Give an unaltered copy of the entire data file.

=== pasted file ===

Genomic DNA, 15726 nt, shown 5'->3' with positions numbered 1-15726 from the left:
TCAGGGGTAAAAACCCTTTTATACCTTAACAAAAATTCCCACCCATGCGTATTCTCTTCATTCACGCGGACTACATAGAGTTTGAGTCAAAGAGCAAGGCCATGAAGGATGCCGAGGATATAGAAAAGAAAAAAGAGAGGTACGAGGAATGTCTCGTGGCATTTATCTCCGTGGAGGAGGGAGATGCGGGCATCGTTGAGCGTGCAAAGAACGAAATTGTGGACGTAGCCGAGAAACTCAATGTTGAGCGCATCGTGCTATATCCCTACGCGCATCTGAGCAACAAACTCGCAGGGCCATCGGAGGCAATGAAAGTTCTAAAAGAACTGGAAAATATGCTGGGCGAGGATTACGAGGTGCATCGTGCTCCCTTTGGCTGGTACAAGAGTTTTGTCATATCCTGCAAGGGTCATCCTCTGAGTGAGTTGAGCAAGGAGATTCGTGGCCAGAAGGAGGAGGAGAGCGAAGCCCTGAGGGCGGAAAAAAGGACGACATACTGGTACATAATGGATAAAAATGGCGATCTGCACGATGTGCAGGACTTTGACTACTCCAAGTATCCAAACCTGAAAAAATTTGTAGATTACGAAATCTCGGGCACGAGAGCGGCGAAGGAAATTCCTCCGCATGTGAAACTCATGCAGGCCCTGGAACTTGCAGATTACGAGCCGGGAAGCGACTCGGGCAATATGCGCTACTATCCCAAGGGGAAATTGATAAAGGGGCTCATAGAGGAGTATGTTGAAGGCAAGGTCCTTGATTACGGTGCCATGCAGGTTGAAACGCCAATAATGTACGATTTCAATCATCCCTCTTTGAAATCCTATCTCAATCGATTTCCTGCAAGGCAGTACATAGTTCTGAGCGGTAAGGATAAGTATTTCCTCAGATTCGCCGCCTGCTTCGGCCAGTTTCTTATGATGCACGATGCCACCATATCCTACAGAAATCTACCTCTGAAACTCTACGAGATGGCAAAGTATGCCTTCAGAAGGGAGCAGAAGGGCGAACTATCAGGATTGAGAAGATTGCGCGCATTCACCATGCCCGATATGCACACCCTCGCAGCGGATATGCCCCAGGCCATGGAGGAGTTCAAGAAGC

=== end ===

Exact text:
Genomic DNA, 15726 nt, shown 5'->3' with positions numbered 1-15726 from the left:
TCAGGGGTAAAAACCCTTTTATACCTTAACAAAAATTCCCACCCATGCGTATTCTCTTCATTCACGCGGACTACATAGAGTTTGAGTCAAAGAGCAAGGCCATGAAGGATGCCGAGGATATAGAAAAGAAAAAAGAGAGGTACGAGGAATGTCTCGTGGCATTTATCTCCGTGGAGGAGGGAGATGCGGGCATCGTTGAGCGTGCAAAGAACGAAATTGTGGACGTAGCCGAGAAACTCAATGTTGAGCGCATCGTGCTATATCCCTACGCGCATCTGAGCAACAAACTCGCAGGGCCATCGGAGGCAATGAAAGTTCTAAAAGAACTGGAAAATATGCTGGGCGAGGATTACGAGGTGCATCGTGCTCCCTTTGGCTGGTACAAGAGTTTTGTCATATCCTGCAAGGGTCATCCTCTGAGTGAGTTGAGCAAGGAGATTCGTGGCCAGAAGGAGGAGGAGAGCGAAGCCCTGAGGGCGGAAAAAAGGACGACATACTGGTACATAATGGATAAAAATGGCGATCTGCACGATGTGCAGGACTTTGACTACTCCAAGTATCCAAACCTGAAAAAATTTGTAGATTACGAAATCTCGGGCACGAGAGCGGCGAAGGAAATTCCTCCGCATGTGAAACTCATGCAGGCCCTGGAACTTGCAGATTACGAGCCGGGAAGCGACTCGGGCAATATGCGCTACTATCCCAAGGGGAAATTGATAAAGGGGCTCATAGAGGAGTATGTTGAAGGCAAGGTCCTTGATTACGGTGCCATGCAGGTTGAAACGCCAATAATGTACGATTTCAATCATCCCTCTTTGAAATCCTATCTCAATCGATTTCCTGCAAGGCAGTACATAGTTCTGAGCGGTAAGGATAAGTATTTCCTCAGATTCGCCGCCTGCTTCGGCCAGTTTCTTATGATGCACGATGCCACCATATCCTACAGAAATCTACCTCTGAAACTCTACGAGATGGCAAAGTATGCCTTCAGAAGGGAGCAGAAGGGCGAACTATCAGGATTGAGAAGATTGCGCGCATTCACCATGCCCGATATGCACACCCTCGCAGCGGATATGCCCCAGGCCATGGAGGAGTTCAAGAAGC